There’s a tool that is rarely taught in schools or households that can actually create better students and stronger children as a whole. That tool is called meditation.
Teaching children how to meditate at a young age can give them a head start to access the many benefits of meditation that can last a lifetime.
Your child can take up a meditation practice that will help them do their best in school.
So how can meditation for students be helpful? The practice of quieting the mind, otherwise known as mindfulness, is increasingly being practised across the board – from Google executives to classrooms as a replacement to detention (Bloom, 2016). Mindfulness specifically refers to the practice of paying attention to the present moment non-judgmentally. Observation of our thoughts and feelings allows us to better understand our emotions and react rationally to negative situations.
Read on to learn how these benefits can help your child thrive throughout elementary school, middle school, and beyond.
# Increased self-control and better focus
Meditation is an incredible tool that will help your student pay better attention in class.
It does this by activating higher regions of the brain, which improve a person’s ability to focus and block out noise in their environment. As you might imagine, this can be a powerful tool when it comes time to take tests and complete other stressful assignments.
# More empathy and respect for others
When children can do mindful meditation regurlarly, it helps them to control their action and their thoughts as well as increase the compassion within deep from their heart to the surrounding and other peoples. It can also make you more aware of your emotions so you're less likely to act impulsively and show more respect for others.
# Promote a sense of calm
One of the major benefits of meditation is that it flat out makes people happier in the moment and throughout their lives.
It floods your brain with endorphins while also helping rid your body of cortisol. This one-two punch creates a calmness that will allow your students to thrive through nervous situation.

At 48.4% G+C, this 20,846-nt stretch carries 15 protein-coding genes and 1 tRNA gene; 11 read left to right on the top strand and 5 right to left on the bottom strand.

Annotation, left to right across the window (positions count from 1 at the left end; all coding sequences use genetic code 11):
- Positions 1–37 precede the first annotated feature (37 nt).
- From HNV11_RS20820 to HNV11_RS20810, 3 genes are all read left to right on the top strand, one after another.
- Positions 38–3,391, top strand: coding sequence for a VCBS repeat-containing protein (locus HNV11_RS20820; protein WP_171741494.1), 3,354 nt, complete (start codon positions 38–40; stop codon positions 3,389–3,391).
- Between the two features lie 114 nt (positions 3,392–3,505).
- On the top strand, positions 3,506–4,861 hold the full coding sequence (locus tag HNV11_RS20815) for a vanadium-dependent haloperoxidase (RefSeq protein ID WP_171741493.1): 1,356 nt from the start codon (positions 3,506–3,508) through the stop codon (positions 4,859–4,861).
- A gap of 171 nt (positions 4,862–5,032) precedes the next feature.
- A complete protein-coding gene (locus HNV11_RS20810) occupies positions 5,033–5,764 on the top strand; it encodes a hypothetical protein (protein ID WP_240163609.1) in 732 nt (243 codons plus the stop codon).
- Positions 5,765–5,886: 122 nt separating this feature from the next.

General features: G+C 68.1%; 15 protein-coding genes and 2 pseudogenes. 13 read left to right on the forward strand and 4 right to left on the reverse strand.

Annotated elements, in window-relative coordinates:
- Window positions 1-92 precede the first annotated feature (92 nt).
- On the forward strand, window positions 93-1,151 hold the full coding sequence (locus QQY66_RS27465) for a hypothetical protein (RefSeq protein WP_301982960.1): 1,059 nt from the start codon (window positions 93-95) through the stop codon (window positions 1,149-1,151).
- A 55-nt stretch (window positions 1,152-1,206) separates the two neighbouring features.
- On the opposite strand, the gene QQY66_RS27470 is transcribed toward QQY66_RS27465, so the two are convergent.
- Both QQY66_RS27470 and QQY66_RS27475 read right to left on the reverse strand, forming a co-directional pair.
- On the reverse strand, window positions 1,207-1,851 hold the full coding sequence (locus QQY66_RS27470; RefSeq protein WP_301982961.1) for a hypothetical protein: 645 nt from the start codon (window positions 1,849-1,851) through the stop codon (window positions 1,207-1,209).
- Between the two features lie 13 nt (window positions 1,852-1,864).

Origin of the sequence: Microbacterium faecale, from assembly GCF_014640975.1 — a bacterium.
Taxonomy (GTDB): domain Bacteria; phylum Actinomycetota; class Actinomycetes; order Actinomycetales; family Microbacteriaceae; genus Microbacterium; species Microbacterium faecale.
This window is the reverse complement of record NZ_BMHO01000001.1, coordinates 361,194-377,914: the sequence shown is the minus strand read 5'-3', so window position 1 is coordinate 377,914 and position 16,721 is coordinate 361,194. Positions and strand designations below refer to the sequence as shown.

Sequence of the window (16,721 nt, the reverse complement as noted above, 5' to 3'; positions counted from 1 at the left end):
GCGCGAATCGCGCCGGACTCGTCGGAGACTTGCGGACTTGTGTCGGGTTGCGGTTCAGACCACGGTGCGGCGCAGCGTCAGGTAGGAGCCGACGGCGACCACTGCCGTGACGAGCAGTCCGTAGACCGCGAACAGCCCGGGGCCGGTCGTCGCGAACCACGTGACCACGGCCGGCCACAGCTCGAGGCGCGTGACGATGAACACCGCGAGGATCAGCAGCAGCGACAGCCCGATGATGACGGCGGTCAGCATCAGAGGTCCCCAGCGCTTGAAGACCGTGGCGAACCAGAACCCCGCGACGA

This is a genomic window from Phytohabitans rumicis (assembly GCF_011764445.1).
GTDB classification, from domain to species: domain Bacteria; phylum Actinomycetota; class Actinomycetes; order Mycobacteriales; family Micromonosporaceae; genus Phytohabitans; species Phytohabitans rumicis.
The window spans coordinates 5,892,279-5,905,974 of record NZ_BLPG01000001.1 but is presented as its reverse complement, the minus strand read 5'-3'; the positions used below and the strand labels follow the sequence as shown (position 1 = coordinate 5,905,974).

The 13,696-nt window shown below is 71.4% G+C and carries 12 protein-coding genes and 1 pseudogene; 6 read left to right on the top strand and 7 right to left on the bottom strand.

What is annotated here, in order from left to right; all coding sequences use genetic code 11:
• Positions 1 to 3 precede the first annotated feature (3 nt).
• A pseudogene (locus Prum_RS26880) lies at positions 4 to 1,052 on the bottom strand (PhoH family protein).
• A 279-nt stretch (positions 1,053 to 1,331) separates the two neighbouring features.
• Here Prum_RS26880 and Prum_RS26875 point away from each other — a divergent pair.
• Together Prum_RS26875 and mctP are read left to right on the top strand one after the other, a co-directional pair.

That can be particularly rewarding if your child has ADHD or other conditions.
# Meditation is a Valuable Aide for the Turbulence of Adolescence
Since meditation helps people to find their center in the midst of the ups and downs, challenges, and mental clutter that is part of life, you’re arming them with a tool right when they need it the most.
Think back to your own adolescence.
It was likely a rollercoaster of changes, insecurities, and anxiety that you probably wouldn’t go back to if someone paid you. By arming your child with calmness and mental fortitude, they’ll make it through even the worst that adolescence throws their way.
# Helping children manage challenging conditions such as stress, depression, ADHD and hyperactivity.
Mindfulness meditation strengthens your ability to control your attention. It teaches you how to observe yourself and to focus on something. And it trains you to bring your wandering mind back into the moment when you get distracted. Meditation is thought to help with ADHD because it thickens your prefrontal cortex, a part of your brain that's involved in focus, planning, and impulse control. It also raises your brain's level of dopamine, which is in short supply in ADHD brains.
The practice has been shown to not only reduce stress, depression, and aggression but also change brain regions associated with emotional regulation, introspection, and awareness (Holzel et al., 2011).
# Helping children with Autism
In contrast to the current behavioural and psychopharmacological interventions for aggressive behaviours, mindfulness based interventions empower individuals to develop self-management strategies to regulate their challenging behaviours.
In a longitudinal study and intervention, researchers had adolescents with Autism learn the “Soles of the Feet Procedure,” which involved shifting attention from the emotional trigger to the soles of their feet (see below). Aggressive acts were significantly reduced from 14 - 20 per week to 4 - 6 per week after the 3 year follow up period (Singh et al, 2011).
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